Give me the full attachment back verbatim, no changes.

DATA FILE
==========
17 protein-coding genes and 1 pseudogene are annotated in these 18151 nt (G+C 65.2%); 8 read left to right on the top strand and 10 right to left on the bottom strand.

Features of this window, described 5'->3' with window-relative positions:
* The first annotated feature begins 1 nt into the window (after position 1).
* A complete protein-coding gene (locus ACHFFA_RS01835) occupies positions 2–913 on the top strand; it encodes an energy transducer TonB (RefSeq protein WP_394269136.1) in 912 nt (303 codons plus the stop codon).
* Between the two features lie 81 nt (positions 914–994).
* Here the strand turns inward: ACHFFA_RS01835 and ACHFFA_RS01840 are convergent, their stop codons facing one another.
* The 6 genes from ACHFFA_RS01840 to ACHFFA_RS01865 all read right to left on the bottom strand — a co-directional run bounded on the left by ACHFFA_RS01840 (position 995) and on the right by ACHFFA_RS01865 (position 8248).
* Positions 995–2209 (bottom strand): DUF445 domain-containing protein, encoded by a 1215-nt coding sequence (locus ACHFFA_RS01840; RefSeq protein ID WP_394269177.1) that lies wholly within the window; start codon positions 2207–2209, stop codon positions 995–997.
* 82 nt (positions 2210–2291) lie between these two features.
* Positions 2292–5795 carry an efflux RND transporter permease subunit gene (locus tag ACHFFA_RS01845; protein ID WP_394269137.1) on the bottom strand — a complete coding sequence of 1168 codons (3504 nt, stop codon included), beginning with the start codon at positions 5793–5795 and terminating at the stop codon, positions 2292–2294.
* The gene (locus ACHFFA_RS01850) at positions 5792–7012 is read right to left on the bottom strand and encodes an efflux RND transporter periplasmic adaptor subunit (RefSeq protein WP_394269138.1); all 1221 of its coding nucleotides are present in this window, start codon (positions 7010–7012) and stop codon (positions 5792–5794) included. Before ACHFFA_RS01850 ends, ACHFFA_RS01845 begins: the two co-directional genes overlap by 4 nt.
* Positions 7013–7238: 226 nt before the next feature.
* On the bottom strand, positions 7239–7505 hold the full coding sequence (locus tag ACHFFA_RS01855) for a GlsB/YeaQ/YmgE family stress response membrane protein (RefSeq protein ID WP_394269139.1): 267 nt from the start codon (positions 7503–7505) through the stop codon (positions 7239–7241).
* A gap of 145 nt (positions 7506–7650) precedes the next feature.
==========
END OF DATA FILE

17 protein-coding genes and 1 pseudogene are annotated in these 18151 nt (G+C 65.2%); 8 read left to right on the top strand and 10 right to left on the bottom strand.

Features of this window, described 5'->3' with window-relative positions:
* The first annotated feature begins 1 nt into the window (after position 1).
* A complete protein-coding gene (locus ACHFFA_RS01835) occupies positions 2–913 on the top strand; it encodes an energy transducer TonB (RefSeq protein WP_394269136.1) in 912 nt (303 codons plus the stop codon).
* Between the two features lie 81 nt (positions 914–994).
* Here the strand turns inward: ACHFFA_RS01835 and ACHFFA_RS01840 are convergent, their stop codons facing one another.
* The 6 genes from ACHFFA_RS01840 to ACHFFA_RS01865 all read right to left on the bottom strand — a co-directional run bounded on the left by ACHFFA_RS01840 (position 995) and on the right by ACHFFA_RS01865 (position 8248).
* Positions 995–2209 (bottom strand): DUF445 domain-containing protein, encoded by a 1215-nt coding sequence (locus ACHFFA_RS01840; RefSeq protein ID WP_394269177.1) that lies wholly within the window; start codon positions 2207–2209, stop codon positions 995–997.
* 82 nt (positions 2210–2291) lie between these two features.
* Positions 2292–5795 carry an efflux RND transporter permease subunit gene (locus tag ACHFFA_RS01845; protein ID WP_394269137.1) on the bottom strand — a complete coding sequence of 1168 codons (3504 nt, stop codon included), beginning with the start codon at positions 5793–5795 and terminating at the stop codon, positions 2292–2294.
* The gene (locus ACHFFA_RS01850) at positions 5792–7012 is read right to left on the bottom strand and encodes an efflux RND transporter periplasmic adaptor subunit (RefSeq protein WP_394269138.1); all 1221 of its coding nucleotides are present in this window, start codon (positions 7010–7012) and stop codon (positions 5792–5794) included. Before ACHFFA_RS01850 ends, ACHFFA_RS01845 begins: the two co-directional genes overlap by 4 nt.
* Positions 7013–7238: 226 nt before the next feature.
* On the bottom strand, positions 7239–7505 hold the full coding sequence (locus tag ACHFFA_RS01855) for a GlsB/YeaQ/YmgE family stress response membrane protein (RefSeq protein ID WP_394269139.1): 267 nt from the start codon (positions 7503–7505) through the stop codon (positions 7239–7241).
* A gap of 145 nt (positions 7506–7650) precedes the next feature.